My name is Nika Zautashvili, I am a self-taught 3D artist from Yaroslavl, Russia. I have been working with 3D art as a freelancer for a couple of years now, even though my main job is not 3D or art-related whatsoever. In the near future, I am planning to do art full-time.
I started with 3D when I was in school, with my favourite RTS game (it was Blitzkrieg by Nival). I really wanted to create mods for it and add my own 3D models of tanks to the game. :) Since I didn't have access to the internet at that moment, it was rather challenging for me. I bought a printed book for 3ds Max 6 (if I remember correctly) and started to learn 3D stuff… and no, I did not have 3ds Max back then. I tried to recreate things from that book in some very simple 3D modeling software I found in a local store on CD (it was a thing back in the day :D). Since then I have modeled from time to time for fun (there were times when I ditched 3D for many years, but I always got back to it eventually). In the last couple of years, I have started to work as a freelancer.
3ds Max was my primary software for a long time, but eventually I switched to Blender (I made the switch at Blender 2.78, I think). It wasn't a completely smooth process and took me a couple of attempts, but in the end Blender has grown on me. You know how it goes. :) At the moment, Blender is my main 3D software. With its current development speed, I believe it will become more and more awesome very quickly.
LTX: The Idea, Inspiration and References
LTX is a stylized machine, a character for a sci-fi story that I came up with (the story itself is not ready for publishing yet—I need to write it properly first). The purpose of the unit is to collect the “blood” (“LTE”) of alien organisms on distant planets, filter it, and store it. As I mentioned, this is a heavily stylized work, with pretty experimental design, and it shouldn't make sense in terms of real-life machines, but all parts of it were modeled with a story and purpose in mind. It slows down the process very significantly when you start to think: “sooo… what this thing is for?”, but, in the end, it makes the project more valuable, in my opinion. I am not sure if I managed to express the ideas fully, but I tried. :) Some parts of it are not what they seem. For example, legs are not for walking but are more like lifting mechanisms with additional devices built-in.
I can’t say how exactly my “inspiration” thing works, to be honest… I mean, there is nothing special about it. I just have an archive of movies, books, artworks, and life experiences in my head that inspire my own art. My initial ideas always come from pencil sketches on paper—I feel like this is the fastest way to develop them. I just start to draw, and, at some point, I start to see The Stuff. :)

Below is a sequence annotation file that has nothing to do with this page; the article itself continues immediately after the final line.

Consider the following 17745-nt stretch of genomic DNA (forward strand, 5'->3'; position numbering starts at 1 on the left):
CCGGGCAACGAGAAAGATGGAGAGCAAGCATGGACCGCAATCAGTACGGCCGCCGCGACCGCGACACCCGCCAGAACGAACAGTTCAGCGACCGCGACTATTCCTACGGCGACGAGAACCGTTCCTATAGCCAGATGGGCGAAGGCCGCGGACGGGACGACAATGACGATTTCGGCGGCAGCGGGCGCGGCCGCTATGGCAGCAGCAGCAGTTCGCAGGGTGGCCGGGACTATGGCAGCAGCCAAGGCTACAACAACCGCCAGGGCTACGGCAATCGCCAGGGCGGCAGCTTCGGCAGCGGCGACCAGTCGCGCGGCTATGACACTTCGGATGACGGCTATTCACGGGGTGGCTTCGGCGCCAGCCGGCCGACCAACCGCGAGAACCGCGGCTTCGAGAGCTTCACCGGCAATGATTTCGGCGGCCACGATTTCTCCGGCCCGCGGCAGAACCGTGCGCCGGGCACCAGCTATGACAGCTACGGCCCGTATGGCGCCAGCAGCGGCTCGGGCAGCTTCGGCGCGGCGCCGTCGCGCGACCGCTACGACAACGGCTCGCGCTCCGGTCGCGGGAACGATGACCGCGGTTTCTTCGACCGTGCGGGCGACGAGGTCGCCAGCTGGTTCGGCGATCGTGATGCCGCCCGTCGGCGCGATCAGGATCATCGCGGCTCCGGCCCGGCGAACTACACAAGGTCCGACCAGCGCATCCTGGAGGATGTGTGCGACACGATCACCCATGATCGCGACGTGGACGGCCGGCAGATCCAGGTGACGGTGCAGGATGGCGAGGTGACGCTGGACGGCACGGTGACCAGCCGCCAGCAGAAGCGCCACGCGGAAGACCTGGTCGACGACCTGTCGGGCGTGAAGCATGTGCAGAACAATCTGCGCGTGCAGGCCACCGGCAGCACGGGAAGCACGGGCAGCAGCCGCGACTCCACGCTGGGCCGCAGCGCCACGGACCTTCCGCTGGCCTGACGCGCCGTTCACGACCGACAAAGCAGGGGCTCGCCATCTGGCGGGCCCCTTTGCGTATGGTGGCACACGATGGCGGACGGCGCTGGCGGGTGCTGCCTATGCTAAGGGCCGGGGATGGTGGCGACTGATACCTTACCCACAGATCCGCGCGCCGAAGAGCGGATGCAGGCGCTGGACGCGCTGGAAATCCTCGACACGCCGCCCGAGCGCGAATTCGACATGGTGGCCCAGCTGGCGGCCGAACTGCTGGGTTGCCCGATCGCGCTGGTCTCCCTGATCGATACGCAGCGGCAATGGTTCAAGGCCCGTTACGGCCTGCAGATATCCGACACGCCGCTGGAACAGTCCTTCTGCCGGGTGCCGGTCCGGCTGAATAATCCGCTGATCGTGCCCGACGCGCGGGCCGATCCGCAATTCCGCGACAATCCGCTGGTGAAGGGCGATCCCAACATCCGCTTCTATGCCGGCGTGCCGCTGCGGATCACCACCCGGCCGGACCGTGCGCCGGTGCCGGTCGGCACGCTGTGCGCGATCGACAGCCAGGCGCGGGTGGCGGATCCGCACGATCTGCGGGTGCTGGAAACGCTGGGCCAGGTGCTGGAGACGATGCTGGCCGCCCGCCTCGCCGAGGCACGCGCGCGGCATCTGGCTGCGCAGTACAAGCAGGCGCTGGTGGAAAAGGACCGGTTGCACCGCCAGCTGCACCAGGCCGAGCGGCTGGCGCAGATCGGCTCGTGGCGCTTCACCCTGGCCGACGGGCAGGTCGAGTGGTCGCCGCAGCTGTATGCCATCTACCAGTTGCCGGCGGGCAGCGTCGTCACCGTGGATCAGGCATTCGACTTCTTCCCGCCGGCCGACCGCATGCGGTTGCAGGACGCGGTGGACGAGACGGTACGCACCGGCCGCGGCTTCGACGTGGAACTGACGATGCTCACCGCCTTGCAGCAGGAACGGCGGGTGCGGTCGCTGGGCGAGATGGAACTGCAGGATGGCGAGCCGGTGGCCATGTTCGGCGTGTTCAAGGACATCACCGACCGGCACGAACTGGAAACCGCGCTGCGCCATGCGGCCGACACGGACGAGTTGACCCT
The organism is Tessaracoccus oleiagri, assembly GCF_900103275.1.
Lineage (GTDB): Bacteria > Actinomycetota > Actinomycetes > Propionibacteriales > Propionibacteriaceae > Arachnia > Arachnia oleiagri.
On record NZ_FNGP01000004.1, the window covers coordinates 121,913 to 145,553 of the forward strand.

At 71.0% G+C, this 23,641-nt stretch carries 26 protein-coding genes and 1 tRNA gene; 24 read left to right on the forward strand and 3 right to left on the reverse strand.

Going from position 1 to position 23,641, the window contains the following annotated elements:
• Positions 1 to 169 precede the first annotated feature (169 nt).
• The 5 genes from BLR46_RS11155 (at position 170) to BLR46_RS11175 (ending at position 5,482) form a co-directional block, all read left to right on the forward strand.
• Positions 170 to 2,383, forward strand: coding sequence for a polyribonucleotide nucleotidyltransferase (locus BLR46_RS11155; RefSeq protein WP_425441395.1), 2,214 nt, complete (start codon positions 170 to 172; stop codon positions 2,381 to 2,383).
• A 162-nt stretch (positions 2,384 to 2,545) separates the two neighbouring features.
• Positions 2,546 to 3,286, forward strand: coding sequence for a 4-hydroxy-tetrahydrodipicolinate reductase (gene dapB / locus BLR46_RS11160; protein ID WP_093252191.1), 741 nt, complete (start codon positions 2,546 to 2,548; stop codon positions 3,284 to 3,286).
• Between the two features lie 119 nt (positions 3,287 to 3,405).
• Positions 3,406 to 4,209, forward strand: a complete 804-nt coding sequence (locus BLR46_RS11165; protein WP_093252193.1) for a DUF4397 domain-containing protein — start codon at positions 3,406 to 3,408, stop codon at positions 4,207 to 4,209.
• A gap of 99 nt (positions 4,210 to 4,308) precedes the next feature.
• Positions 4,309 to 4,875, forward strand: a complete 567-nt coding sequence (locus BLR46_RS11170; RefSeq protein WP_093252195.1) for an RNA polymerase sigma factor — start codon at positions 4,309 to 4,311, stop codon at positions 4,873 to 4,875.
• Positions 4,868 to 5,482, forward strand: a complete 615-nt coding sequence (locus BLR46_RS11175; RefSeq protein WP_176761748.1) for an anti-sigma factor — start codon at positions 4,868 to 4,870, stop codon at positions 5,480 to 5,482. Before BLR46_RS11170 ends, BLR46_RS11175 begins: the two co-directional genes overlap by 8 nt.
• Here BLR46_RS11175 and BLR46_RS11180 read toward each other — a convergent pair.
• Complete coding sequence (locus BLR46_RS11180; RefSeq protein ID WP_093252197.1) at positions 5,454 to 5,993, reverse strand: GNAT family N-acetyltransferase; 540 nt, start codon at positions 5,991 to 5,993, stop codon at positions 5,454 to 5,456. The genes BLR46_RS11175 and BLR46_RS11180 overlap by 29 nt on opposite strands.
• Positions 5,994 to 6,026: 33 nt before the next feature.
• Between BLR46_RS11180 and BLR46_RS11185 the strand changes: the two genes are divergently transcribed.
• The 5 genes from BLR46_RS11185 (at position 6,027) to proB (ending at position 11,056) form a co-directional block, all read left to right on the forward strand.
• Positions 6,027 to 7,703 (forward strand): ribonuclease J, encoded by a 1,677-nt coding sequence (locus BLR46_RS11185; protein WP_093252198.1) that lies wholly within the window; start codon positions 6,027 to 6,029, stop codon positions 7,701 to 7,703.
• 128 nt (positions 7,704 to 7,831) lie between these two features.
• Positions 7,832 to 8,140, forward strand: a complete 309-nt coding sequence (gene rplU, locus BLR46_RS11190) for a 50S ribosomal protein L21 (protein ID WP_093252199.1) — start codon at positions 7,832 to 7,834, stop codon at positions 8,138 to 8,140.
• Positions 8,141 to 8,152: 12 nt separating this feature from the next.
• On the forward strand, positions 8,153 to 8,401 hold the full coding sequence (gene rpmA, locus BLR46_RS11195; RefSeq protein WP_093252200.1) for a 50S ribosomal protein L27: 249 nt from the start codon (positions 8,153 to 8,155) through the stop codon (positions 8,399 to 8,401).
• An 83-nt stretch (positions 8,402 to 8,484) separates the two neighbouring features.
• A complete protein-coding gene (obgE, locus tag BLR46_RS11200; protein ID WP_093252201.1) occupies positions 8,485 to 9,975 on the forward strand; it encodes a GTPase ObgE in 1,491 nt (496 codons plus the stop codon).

Regarding refs, when it comes to personal work, I try not to use references. When I talk about references, I talk about art references. I try to distance myself from other artist’s artworks, but I can use real-life objects as a reference. For example, if I model mech, I can use photos of real-life mechanisms, but I will never use mech artworks. Don’t get me wrong, I admire many artists and love their art, and I know that there is nothing 100% original in modern human culture and art (I guess), but I feel like this forces me to think more and makes me better as an artist.
Obviously, I use Blender. :) Let’s talk add-ons. My set of addons for this kind of hard-surface work includes HardOps, Boxcutter, MeshMachine, and DecalMachine (a little bit of Fluent recently). I can’t see myself modeling without them—they are such awesome tools and timesavers, and I highly recommend them for every Blender modeler.
Besides add-ons, I feel like I need to mention the importance of setting up Blender for your personal style. Blender is highly customizable, and this is one of the strongest aspects of it. Try to cut to a minimum the repetitive tasks, create shortcuts, write scripts (it is easier than you think, I am not a coder myself), use custom pies and menus that fit your workflow (I recommend the awesome Pie Menu Editor addon). Hard-surface modeling is a time-consuming genre, and you need to keep the process as efficient as possible.
Besides Blender, I used Marvelous Designer and Photoshop on the LTX project. MD was used to make the center “hose” and PS was for final color correction and post.
1. Shapes and modeling
LTX was built in a non-subdivided fashion, even though I used subdivision modeling in the early stages of work. First of all, as I mentioned, I try to come up with the idea by drawing by hand. Simple, ugly sketches, but they help enormously. I usually draw a silhouette, which is enough for me. After that, I start with 3D, and there are a couple of scenarios for creating base shapes (primary forms):
- Hard-surface sculpting followed by retopology.
- Building the base shape with polygonal subdivision modeling followed by carving out and/or addition of shapes (LTX was modeled this way).